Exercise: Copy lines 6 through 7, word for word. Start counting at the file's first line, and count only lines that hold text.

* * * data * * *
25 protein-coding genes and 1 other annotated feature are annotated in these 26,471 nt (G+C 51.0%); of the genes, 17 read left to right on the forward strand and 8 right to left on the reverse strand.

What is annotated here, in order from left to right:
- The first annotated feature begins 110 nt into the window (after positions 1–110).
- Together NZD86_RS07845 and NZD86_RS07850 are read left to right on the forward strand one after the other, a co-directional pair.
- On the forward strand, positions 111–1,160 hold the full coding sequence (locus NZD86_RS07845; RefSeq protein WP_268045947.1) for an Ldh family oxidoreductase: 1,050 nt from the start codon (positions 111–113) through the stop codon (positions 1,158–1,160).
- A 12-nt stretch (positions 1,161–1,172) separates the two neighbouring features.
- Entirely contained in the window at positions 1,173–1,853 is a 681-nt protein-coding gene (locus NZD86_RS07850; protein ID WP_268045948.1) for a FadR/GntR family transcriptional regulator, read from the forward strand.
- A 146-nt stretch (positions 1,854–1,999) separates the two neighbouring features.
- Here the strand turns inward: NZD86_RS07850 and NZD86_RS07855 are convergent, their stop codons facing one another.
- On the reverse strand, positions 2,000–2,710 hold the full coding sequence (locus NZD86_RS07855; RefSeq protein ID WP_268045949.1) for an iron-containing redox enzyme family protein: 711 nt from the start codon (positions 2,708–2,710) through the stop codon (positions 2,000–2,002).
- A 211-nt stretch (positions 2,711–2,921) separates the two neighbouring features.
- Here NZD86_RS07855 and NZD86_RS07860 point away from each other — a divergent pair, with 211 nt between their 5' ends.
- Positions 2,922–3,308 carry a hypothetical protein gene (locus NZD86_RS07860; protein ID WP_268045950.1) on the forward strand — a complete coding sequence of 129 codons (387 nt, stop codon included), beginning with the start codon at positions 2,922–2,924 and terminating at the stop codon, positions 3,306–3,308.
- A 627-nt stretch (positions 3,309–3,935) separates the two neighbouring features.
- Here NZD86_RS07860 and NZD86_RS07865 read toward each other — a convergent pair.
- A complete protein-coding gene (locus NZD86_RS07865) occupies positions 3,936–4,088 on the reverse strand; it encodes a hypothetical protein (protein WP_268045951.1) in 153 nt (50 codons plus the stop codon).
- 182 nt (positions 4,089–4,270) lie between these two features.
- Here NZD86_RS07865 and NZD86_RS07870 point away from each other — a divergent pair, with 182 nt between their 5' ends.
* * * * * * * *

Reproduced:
- A 12-nt stretch (positions 1,161–1,172) separates the two neighbouring features.
- Entirely contained in the window at positions 1,173–1,853 is a 681-nt protein-coding gene (locus NZD86_RS07850; protein ID WP_268045948.1) for a FadR/GntR family transcriptional regulator, read from the forward strand.